Domino’s Pizza in Russia recently had to cancel a promotion offering free pizza for life to anyone who got a tattoo of the Domino’s logo after too many people tatted up. The Russian franchisee that offered the promotion was overwhelmed by the response. It canceled the scheduled two-month promotion after just four days.
Franchise owners have to adhere to brand standards, but they have flexibility on other things, such as how vigorously to encourage their customers to ink. It can be confusing to the public, however, which decisions are made by franchisors and which decisions are made by franchisees. Not surprisingly, this confusion extends to employment situations, where claims of joint employment are frequently asserted against franchisors, even though individual employment decisions are made by franchisees.
In a delicious decision for franchisors, a New York federal court has ruled that Domino’s Pizza’s corporate entities are not joint employers of the employees who work at individually owned Domino’s franchises – at least under federal and New York State wage and hour law. (Click here for Five Things You Should Know About Joint Employment.)
Joint employment claims are a constant threat in the franchise space. Major restaurant and fast food franchisors are frequently alleged to be joint employers when plaintiffs bring employment lawsuits against individual franchisees. The franchisors (like Domino’s) are viewed as the deep pockets and, by targeting the franchisor’s corporate office, plaintiffs can try to build class actions that include groups of employees across multiple franchises. Or, by tagging a franchisee as a joint employer, plaintiffs can feel more confident that enough dollars will be available to pay any judgment.
The court’s ruling, which granted summary judgment to Domino’s corporate entities, evaluated the plaintiffs’ joint employment claims under the Fair Labor Standards Act (FLSA) and New York Labor Law (NYLL) using a two-part Economic Realities Test.
Following guidance from the Second Circuit Court of Appeals, the court looked at two sets of factors: one set to assess formal control exercised by the franchisor, and the second set to assess functional control by the franchisor. (That’s not the test used everywhere.)
As is typical in franchisor-franchisee relationships, the franchisee (store owner) signed a franchise agreement, agreeing that it – not the franchisor – “shall be solely responsible for recruiting, hiring, training, scheduling for work, supervising and paying the persons who work in the Store and those persons shall be [franchisee’s] employees, and not [franchisor’s] agents or employees.” The agreement required the franchisee to adhere to brand standards to ensure consistency in product, but individual employment decisions were to be made at the store level, not by the franchisor.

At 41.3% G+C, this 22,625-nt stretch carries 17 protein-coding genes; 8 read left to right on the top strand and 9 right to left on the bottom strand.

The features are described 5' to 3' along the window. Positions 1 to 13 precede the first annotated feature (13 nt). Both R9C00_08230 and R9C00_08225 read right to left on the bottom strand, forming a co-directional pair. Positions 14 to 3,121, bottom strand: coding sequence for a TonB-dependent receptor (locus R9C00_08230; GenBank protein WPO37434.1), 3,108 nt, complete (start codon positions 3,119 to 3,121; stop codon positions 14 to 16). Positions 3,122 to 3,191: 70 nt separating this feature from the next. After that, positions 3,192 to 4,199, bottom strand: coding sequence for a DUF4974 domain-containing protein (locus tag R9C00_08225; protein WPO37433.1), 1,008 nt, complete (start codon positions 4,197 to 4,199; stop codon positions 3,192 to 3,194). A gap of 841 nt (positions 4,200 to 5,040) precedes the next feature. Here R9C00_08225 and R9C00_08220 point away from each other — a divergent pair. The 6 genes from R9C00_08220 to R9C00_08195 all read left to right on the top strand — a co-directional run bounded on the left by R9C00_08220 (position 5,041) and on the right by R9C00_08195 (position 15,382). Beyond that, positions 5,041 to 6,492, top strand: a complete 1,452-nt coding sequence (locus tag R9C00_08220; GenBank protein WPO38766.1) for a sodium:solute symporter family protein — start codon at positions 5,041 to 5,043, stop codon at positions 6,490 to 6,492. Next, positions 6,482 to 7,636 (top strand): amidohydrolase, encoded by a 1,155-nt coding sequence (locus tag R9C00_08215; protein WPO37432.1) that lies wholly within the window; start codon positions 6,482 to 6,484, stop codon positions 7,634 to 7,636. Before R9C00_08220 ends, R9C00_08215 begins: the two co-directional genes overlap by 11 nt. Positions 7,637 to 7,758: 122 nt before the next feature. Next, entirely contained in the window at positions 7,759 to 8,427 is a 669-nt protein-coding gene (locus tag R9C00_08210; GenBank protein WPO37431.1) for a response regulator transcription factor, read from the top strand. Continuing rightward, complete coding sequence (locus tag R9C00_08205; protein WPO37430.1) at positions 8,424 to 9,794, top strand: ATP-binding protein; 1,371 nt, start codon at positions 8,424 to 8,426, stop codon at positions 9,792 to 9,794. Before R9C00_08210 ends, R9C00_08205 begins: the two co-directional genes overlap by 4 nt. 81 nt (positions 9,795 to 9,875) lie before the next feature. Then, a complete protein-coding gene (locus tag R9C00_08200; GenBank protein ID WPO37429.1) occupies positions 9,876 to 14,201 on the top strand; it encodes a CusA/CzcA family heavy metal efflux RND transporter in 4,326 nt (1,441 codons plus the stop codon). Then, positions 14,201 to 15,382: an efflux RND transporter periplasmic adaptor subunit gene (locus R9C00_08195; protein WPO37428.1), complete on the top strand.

Based on this framework, the court analyzed the facts using the formal control factors and the functional control factors.
The formal control factors included whether the franchisor:
- had the power to hire and fire the employees,
- supervised and controlled employee work schedules or conditions of employment,
- determined the rate and method of payment, and
- maintained employment records.
The functional control factors for determining joint employment, some of which do not even make sense in the context of a franchise relationship, are:
- whether the alleged employers’ premises and equipment were used for the plaintiffs’ work;
- whether the subcontractors had a business that could or did shift as a unit from one putative joint employer to another;
- the extent to which [the] plaintiffs performed a discrete line job that was integral to the alleged employers’ process of production;
- whether responsibility under the contracts could pass from one subcontractor to another without material changes;
- the degree to which the alleged employers or their agents supervised [the] plaintiffs’ work; and
- whether [the] plaintiffs worked exclusively or predominantly for the alleged employers.
After evaluating the facts using these factors, the court ruled that the Domino’s corporate franchisor entities were not joint employers. The franchisor entities were therefore dismissed from the lawsuit, but the court allowed the case to continue against the individual franchise owners.
The decision is refreshing for franchisors, but not too refreshing. As noted here, other Courts of Appeal – mainly the Fourth Circuit – apply different tests for determining whether a company is a joint employer under the FLSA, even though the FLSA is a federal law that you would think would be interpreted the same way all across the country.
The test for joint employment under the National Labor Relations Act is different too – and is likely to change again. It is possible for a company to be a joint employer under one law or test but not under other laws or tests. There is no uniformity or consistency.
For now, franchisors should rejoice in this small victory, but the fight to protect franchisors against joint employment claims is far from over — unlike the Russian tattoo promotion, which is entirely kaput.
© 2018 Todd Lebowitz, posted on WhoIsMyEmployee.com, Exploring Issues of Independent Contractor Misclassification and Joint Employment. All rights reserved.